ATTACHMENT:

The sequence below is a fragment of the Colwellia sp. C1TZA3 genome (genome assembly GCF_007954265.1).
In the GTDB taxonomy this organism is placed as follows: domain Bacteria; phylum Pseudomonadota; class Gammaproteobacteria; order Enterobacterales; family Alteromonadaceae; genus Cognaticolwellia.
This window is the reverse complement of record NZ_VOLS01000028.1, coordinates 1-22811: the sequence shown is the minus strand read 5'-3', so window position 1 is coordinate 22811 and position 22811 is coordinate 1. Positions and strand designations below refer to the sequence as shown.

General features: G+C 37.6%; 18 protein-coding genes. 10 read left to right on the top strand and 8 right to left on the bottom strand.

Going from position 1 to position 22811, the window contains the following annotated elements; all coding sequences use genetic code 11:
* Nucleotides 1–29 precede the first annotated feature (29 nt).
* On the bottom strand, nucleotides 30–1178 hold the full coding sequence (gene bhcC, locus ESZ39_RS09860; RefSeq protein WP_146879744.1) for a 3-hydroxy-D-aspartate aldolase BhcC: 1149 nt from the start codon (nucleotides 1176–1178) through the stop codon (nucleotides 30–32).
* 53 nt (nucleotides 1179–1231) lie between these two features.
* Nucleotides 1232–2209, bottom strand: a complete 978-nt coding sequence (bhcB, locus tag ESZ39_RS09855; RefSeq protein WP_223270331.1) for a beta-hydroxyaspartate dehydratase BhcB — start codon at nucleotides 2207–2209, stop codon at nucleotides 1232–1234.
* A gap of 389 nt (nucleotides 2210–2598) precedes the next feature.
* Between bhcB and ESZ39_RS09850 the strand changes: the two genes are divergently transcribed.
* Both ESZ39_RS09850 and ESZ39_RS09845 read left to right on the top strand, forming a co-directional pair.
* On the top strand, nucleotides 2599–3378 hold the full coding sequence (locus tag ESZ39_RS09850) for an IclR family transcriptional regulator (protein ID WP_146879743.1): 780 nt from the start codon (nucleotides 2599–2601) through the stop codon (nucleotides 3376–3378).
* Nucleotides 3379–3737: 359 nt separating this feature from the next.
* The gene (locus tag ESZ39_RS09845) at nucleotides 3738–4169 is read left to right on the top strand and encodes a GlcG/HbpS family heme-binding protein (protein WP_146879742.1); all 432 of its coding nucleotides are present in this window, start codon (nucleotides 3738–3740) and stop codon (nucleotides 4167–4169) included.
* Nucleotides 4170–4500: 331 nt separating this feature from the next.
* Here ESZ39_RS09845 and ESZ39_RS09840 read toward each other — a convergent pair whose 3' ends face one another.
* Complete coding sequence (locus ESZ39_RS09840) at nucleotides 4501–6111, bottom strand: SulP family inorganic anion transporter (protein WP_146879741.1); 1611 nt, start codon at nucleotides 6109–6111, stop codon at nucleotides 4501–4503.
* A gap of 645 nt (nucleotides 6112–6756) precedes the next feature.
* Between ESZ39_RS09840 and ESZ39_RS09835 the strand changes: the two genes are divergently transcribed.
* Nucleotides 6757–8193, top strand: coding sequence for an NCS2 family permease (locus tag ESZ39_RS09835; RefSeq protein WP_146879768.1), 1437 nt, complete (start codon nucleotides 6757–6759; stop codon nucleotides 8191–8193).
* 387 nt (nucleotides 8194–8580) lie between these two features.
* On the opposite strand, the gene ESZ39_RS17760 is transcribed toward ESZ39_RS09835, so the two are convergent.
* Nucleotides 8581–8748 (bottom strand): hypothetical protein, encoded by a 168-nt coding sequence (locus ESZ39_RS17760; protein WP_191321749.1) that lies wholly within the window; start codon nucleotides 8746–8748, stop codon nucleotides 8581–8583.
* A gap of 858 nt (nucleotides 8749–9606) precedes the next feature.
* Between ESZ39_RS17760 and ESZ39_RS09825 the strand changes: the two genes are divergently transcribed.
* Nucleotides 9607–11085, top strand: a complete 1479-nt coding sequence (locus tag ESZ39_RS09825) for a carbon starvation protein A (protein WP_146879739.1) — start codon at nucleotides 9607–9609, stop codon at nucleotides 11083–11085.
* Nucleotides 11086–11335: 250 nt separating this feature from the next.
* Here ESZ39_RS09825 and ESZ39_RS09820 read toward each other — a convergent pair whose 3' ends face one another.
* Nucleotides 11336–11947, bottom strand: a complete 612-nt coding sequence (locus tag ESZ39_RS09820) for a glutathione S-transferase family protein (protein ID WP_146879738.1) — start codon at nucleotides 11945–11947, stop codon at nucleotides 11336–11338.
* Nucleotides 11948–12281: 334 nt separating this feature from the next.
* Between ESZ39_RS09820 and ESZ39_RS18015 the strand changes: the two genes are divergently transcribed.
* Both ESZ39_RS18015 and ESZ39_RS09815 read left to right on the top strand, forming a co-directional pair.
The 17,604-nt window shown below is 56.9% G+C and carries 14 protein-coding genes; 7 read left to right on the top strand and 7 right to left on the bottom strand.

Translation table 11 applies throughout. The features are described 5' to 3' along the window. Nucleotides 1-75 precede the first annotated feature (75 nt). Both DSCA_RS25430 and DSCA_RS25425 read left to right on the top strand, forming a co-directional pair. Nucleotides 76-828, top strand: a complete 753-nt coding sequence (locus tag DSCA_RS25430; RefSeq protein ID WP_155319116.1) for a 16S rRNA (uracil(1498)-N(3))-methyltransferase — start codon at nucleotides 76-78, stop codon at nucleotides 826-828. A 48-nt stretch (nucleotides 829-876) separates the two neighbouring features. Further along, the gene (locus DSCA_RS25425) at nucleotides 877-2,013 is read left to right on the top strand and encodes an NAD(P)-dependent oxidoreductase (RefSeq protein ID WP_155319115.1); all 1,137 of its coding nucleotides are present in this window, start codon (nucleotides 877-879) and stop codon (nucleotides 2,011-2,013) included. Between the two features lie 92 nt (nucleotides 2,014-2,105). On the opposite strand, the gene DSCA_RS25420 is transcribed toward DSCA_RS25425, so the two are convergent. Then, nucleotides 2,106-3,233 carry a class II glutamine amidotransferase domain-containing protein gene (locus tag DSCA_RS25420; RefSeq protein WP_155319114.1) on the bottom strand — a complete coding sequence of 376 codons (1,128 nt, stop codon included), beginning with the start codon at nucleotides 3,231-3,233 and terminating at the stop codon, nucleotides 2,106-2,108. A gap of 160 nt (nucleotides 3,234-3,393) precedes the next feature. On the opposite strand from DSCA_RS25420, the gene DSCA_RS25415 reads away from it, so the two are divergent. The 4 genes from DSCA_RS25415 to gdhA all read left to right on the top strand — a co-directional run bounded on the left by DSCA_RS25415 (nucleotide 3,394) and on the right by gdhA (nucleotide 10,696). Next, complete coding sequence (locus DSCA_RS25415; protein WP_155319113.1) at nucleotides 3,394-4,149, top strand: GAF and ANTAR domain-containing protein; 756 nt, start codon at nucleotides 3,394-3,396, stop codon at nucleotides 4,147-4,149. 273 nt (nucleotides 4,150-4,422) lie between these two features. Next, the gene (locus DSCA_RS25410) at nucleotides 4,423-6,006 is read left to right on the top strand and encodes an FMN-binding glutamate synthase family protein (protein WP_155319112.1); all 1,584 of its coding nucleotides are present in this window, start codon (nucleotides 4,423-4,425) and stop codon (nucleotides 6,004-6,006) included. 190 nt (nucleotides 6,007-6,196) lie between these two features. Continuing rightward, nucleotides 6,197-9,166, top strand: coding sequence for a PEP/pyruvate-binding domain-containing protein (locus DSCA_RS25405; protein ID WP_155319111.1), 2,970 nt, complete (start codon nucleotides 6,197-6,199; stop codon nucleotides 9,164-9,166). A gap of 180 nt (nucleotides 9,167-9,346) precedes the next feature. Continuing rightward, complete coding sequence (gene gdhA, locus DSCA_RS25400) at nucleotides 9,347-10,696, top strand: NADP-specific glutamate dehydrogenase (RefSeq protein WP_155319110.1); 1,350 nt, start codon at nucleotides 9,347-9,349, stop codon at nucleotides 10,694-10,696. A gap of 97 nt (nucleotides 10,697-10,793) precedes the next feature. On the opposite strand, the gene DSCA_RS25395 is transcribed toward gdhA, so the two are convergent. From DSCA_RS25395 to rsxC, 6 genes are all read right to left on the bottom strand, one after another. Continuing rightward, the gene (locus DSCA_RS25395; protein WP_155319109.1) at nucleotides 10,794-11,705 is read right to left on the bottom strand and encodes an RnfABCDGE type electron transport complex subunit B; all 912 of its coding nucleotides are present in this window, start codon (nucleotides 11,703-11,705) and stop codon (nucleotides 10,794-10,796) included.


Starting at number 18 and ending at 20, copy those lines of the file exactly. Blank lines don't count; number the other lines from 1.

* Complete coding sequence (locus ESZ39_RS09840) at nucleotides 4501–6111, bottom strand: SulP family inorganic anion transporter (protein WP_146879741.1); 1611 nt, start codon at nucleotides 6109–6111, stop codon at nucleotides 4501–4503.
* A gap of 645 nt (nucleotides 6112–6756) precedes the next feature.
* Between ESZ39_RS09840 and ESZ39_RS09835 the strand changes: the two genes are divergently transcribed.